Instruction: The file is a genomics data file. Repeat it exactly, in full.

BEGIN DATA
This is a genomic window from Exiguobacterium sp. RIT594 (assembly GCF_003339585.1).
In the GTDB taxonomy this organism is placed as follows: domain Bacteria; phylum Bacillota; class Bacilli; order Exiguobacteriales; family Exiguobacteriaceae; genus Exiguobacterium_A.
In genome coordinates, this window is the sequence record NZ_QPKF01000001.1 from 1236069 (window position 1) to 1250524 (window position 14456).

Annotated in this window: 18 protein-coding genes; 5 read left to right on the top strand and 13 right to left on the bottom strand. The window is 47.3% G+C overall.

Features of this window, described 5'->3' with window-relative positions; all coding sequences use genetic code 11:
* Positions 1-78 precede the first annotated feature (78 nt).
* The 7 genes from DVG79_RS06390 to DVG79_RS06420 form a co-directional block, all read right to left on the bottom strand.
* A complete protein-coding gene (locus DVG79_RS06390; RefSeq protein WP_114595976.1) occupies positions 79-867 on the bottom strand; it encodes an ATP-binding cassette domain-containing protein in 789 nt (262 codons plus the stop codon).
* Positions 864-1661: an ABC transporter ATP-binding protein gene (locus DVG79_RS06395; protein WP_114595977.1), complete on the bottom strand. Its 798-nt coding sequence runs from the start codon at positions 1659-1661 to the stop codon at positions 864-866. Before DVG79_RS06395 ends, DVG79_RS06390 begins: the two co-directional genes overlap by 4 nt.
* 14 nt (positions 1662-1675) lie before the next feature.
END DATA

This is a genomic window from Exiguobacterium sp. RIT594 (assembly GCF_003339585.1).
In the GTDB taxonomy this organism is placed as follows: domain Bacteria; phylum Bacillota; class Bacilli; order Exiguobacteriales; family Exiguobacteriaceae; genus Exiguobacterium_A.
In genome coordinates, this window is the sequence record NZ_QPKF01000001.1 from 1236069 (window position 1) to 1250524 (window position 14456).

Annotated in this window: 18 protein-coding genes; 5 read left to right on the top strand and 13 right to left on the bottom strand. The window is 47.3% G+C overall.

Features of this window, described 5'->3' with window-relative positions; all coding sequences use genetic code 11:
* Positions 1-78 precede the first annotated feature (78 nt).
* The 7 genes from DVG79_RS06390 to DVG79_RS06420 form a co-directional block, all read right to left on the bottom strand.
* A complete protein-coding gene (locus DVG79_RS06390; RefSeq protein WP_114595976.1) occupies positions 79-867 on the bottom strand; it encodes an ATP-binding cassette domain-containing protein in 789 nt (262 codons plus the stop codon).
* Positions 864-1661: an ABC transporter ATP-binding protein gene (locus DVG79_RS06395; protein WP_114595977.1), complete on the bottom strand. Its 798-nt coding sequence runs from the start codon at positions 1659-1661 to the stop codon at positions 864-866. Before DVG79_RS06395 ends, DVG79_RS06390 begins: the two co-directional genes overlap by 4 nt.
* 14 nt (positions 1662-1675) lie before the next feature.